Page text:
Similar to the worldwide trend, financial institutions in Turkey are increasingly willing to outsource their financial services, prompted by the need for expertise in the fast-developing information technology sector and cost-efficiency concerns. This trend is also driven by improved foreign investment into the Turkish banking and financial system – foreign investors prefer to set up outsourcing arrangements in Turkey similar to those in their countries or in other jurisdictions where they do business.
The Banking Act 5411, and the secondary legislation issued by the Banking Regulation and Supervision Agency (BRSA), sets out guidelines on outsourcing.
Article 3 of the Banking Act defines service-providing institutions as institutions that provide services to banks as an extension of, and/or complementary to, core services within the framework of the principles and procedures to be set by the BRSA in separate regulations (not yet enacted but expected by November 1 2006) and in compliance with Basel II rules and regulations.
The Banking Act further provides that, although a confidentiality obligation applies to the service-providing institutions and their employees, the exchange of information between credit, financial and service-providing institutions under written contracts for procurement of services to monitor, evaluate and control the risk status of clients and to provide customer services would not breach the bank confidentiality obligations.
Information Systems Audit Regulation
According to this Regulation, issued by the BRSA in May, information system audits comprise audits of:
- application programming, required every year;
- general control areas, required once every two years, and comprising audit of planning and organization, supply and application, service and outsourcing, and monitoring and evaluation (including audit of compliance with legislation); and
- the two areas above at the same time.
The periods or the scope of the audit may vary at the discretion of the BRSA.
The Information Systems Audit Regulation states that the audit company, while conducting its audit, will consider the effect of the outsourced services on information systems and financial data production processes, and may also ask for, and evaluate, the audit reports prepared regarding the outsourcing company.
Further, if the bank carries out certain activities through outsourcing, the audit contract between the bank and the audit company should include provisions ensuring meetings and discussions will be held between the audit and the outsourcing companies.
Risk Management Regulation
The Risk Management Regulation governs a bank's outsourcing and information systems and states that, to ensure proper functioning of internal control mechanisms and to satisfy information needs, a reliable and efficient management information system must be established that enables data and other information to be stored and used in electronic form. The information must be reliable, timely, accessible, and provided in a consistent format. All precautions should be taken to ensure compliance with secrecy rules and regulations, and that the information can only be accessed by authorized personnel.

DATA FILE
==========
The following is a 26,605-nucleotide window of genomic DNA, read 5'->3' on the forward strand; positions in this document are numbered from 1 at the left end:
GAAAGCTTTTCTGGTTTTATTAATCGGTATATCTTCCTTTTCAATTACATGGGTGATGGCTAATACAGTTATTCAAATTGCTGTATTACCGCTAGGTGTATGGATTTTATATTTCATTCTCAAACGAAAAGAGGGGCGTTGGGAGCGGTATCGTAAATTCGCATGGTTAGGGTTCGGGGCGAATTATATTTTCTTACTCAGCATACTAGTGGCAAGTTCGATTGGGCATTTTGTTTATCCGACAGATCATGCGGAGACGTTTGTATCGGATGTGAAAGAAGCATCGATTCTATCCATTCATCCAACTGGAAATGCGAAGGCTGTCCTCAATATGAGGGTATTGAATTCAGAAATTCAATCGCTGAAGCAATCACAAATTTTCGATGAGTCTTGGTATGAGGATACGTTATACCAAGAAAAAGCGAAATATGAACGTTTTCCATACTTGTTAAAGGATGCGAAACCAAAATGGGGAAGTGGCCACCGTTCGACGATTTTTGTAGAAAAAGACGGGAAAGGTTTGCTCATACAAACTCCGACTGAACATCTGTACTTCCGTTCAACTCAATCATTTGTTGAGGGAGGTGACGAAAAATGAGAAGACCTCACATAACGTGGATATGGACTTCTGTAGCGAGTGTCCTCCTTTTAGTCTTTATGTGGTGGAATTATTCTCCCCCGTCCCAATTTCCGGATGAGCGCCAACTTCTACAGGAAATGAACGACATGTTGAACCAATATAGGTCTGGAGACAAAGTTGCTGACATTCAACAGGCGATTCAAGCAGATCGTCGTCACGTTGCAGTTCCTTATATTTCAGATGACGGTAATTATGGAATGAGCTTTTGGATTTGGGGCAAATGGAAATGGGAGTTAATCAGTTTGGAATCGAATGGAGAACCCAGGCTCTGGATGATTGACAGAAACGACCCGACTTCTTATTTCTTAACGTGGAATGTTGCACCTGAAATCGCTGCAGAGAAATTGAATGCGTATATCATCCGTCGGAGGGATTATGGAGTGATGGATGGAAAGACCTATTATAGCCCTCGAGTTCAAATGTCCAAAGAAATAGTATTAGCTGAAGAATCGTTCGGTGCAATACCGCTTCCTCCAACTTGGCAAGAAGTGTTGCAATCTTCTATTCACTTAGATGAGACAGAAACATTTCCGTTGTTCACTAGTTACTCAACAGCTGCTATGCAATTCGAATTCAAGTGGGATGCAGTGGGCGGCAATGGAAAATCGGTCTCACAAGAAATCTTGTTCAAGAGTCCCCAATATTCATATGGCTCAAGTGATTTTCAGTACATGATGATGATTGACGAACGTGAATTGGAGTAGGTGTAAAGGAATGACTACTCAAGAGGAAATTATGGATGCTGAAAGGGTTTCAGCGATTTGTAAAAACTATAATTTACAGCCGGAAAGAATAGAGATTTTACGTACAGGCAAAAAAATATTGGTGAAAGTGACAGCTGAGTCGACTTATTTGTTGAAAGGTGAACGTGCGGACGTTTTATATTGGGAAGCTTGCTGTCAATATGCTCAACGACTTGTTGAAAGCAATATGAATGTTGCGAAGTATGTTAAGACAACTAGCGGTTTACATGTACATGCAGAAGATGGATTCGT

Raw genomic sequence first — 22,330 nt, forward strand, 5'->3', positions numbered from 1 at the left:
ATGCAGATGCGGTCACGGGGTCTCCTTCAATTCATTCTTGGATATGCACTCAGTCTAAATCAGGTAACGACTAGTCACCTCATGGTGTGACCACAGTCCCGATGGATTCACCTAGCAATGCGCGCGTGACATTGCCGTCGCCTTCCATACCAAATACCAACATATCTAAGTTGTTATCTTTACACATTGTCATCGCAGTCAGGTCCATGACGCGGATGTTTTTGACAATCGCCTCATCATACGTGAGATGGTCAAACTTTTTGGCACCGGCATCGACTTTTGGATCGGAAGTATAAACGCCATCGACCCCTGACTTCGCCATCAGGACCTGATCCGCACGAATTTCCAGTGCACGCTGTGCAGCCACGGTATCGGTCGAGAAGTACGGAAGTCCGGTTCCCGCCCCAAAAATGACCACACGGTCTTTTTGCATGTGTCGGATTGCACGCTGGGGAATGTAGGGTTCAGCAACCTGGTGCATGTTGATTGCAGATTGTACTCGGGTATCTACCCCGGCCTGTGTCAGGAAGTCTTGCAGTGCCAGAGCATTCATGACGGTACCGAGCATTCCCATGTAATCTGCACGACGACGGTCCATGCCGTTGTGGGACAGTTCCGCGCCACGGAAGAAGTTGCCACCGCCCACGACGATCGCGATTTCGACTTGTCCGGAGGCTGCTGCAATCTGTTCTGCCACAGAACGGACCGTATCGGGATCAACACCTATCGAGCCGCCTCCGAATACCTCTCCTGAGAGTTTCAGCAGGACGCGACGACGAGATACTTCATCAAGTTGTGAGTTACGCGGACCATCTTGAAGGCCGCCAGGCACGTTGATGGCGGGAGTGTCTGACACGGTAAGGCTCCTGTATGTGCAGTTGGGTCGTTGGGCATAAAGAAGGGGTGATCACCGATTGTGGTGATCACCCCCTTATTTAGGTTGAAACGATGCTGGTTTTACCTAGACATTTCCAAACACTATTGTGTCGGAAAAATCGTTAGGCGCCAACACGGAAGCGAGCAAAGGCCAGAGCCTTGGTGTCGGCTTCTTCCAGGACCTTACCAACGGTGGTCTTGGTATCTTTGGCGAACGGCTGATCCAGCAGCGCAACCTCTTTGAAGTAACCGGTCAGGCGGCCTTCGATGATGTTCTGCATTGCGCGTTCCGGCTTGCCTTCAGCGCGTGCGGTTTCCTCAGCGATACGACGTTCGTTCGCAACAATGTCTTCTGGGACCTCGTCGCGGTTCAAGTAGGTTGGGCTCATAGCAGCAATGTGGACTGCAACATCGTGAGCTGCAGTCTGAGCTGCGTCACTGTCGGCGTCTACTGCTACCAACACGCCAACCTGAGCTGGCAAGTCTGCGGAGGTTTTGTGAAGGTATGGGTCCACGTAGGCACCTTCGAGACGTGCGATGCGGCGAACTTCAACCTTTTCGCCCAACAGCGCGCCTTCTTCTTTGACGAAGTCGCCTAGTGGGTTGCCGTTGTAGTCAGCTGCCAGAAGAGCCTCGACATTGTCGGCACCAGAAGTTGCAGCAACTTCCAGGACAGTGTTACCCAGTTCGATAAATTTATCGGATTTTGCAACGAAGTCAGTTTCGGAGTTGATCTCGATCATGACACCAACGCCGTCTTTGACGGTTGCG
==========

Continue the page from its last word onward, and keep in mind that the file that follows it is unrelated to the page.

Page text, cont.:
The Risk Management Regulation requires banks to establish plans regarding their information systems and other necessary systems for the continuity of their activities and to periodically test these plans by also considering other outsourcing options, to prevent any negative effects on their ability to provide basic financial services.
Although, the conclusive approach of the BRSA as to how far the scope of outsourcing can be extended is unclear, it is likely that the BRSA will first consider issues such as whether the planned outsourcing should be considered either as a part of the core banking business and so dealt with by the bank in Turkey or as an extension of, or complementary to, such services, in which case the second issue may be the benefit of providing such services through an outsourcing company in Turkey.
Also, discussions and confirmations with the regulatory authorities and the actual practice after the issuance of the Information Systems Audit Regulation may be helpful tools to understand the approach of the BRSA in this respect as financial companies will soon be subject to detailed audits regarding their IT systems.
Past experience with the regulatory authorities shows that the access rights, both to the information, but also to the system where the information with respect to outsourced services is kept, is quite important. It is particularly important that they have the opportunity to intervene and seize the information and the system to implement their duties, if and when necessary. The outstanding question, now, is how the BRSA will develop its practice in light of recent global trends establishing principles to better mitigate the concerns and risks surrounding the outsourcing system.
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